Cadence has provided me with an incredible opportunity for growth and has set the bar higher for my aspirations. The invaluable experiences and knowledge gained during this internship have continually empowered me to strive for excellence.
Onboarding with Cadence was challenging because it was my first job. Also, I also had no background in electronics. I received support from my manager and teammates, and I was able to onboard successfully.
There’s always something new to learn for every task that I’ve to accomplish. My team holds weekly training and mentorship from our supervisor, and with this, I have managed to grow as a Product Validation engineer. This has, in turn, made me a valuable member of the Python API team.
An opportunity to work as an intern with Cadence came at the right time. I had finished my training in software development but didn’t have much practical experience. At Cadence, I have worked on two teams (System VIP and Verisium Debug). I have enjoyed working on the two teams because each team gave me a different experience to grow and contribute to the organization.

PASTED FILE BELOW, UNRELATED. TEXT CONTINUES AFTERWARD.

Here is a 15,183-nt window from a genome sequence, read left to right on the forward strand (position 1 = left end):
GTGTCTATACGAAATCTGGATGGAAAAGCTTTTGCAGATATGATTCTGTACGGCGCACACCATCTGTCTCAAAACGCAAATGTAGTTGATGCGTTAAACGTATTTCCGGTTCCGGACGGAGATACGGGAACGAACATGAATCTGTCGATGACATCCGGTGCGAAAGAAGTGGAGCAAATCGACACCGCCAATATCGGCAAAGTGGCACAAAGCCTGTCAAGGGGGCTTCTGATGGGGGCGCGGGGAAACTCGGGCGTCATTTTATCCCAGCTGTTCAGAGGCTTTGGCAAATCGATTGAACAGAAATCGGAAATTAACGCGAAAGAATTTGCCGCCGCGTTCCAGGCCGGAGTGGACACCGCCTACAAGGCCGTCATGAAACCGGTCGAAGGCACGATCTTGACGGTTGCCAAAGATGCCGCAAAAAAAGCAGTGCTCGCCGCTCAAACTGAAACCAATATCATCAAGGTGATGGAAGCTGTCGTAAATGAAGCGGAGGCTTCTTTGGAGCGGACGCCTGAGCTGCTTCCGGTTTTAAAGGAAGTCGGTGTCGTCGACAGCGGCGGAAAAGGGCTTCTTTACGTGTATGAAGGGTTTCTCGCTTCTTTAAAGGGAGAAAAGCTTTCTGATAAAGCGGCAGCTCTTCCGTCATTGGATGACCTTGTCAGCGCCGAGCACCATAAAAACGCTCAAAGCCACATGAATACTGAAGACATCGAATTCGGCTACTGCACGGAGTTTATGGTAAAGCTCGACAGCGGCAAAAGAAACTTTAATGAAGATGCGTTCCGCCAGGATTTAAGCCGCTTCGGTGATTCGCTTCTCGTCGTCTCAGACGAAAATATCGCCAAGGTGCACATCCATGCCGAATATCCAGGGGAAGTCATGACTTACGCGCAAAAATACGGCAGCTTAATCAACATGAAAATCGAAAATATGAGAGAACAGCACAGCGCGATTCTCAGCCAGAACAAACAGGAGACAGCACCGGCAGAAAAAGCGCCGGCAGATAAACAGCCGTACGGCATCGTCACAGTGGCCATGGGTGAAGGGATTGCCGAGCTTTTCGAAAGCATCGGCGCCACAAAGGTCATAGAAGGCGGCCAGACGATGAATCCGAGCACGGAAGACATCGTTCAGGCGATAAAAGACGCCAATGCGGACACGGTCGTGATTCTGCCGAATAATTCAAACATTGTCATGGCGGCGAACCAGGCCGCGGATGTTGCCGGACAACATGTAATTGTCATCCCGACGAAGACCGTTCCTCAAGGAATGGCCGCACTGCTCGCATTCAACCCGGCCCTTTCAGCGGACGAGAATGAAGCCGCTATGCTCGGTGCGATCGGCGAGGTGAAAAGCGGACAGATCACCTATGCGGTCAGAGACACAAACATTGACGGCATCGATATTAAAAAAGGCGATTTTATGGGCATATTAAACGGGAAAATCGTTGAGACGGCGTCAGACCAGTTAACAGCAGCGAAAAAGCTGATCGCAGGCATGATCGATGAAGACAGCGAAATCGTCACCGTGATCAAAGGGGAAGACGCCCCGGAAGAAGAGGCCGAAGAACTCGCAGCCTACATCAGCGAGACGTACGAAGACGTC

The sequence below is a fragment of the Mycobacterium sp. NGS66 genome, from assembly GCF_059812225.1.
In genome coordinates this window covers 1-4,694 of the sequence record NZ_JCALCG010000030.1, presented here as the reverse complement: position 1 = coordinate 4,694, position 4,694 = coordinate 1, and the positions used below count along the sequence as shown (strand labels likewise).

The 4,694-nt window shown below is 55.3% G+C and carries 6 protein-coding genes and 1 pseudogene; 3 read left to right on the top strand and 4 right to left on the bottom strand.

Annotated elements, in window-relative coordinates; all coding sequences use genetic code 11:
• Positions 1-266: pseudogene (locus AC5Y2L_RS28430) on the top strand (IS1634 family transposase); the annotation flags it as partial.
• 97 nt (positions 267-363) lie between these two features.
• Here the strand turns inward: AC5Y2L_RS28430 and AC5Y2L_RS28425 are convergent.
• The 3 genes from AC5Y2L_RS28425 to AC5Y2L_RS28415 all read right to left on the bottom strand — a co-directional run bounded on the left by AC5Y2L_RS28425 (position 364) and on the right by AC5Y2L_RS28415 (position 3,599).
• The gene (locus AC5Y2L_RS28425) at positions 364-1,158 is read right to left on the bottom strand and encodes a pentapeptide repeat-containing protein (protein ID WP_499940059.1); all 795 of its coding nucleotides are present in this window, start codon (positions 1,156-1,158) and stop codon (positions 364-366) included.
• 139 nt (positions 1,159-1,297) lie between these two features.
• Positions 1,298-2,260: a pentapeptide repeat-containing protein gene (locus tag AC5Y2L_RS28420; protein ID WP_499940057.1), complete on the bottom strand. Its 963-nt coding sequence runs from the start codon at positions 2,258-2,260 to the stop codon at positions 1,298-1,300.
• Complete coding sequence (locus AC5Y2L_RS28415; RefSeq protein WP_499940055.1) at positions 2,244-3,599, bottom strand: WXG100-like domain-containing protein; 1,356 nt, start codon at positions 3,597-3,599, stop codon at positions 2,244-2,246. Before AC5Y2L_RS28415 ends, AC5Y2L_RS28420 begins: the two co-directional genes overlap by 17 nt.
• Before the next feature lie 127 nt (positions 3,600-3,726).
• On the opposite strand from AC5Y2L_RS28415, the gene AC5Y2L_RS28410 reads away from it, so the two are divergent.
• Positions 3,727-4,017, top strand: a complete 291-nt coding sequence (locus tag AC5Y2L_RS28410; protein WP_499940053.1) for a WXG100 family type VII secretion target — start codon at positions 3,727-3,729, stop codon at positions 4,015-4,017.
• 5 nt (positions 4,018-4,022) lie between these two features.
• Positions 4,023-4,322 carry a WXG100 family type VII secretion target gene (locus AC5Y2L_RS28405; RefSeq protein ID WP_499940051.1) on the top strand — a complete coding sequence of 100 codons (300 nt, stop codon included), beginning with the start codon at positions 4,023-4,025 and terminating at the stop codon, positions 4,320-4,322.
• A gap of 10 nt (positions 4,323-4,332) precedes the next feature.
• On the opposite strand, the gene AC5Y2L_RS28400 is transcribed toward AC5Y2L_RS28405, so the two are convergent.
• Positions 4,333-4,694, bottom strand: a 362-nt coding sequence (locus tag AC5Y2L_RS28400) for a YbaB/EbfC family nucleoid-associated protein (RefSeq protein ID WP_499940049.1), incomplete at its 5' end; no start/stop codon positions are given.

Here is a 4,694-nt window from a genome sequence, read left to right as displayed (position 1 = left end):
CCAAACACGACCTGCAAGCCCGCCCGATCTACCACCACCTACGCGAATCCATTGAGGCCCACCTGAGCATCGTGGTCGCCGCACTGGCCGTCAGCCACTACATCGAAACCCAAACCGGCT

On the System VIP team, I was paired with Miriam to work on projects with Stewart Penman and Nick Heaton as our mentors. Our onboarding process took longer as the Python API was still in development. So, we concentrated on the online courses and then worked on a couple of examples for customers using Python programming.
The Verisium Debug PV team organized a team meeting to welcome and introduce us to the team members. My manager Ruchie Sassover assigned Ludmila as our buddy, who helped us with the ramp-up process, and within two months, we were already working on tasks from the roadmap. I love working with the PV team because of the endless support from all the team members and Ruchie .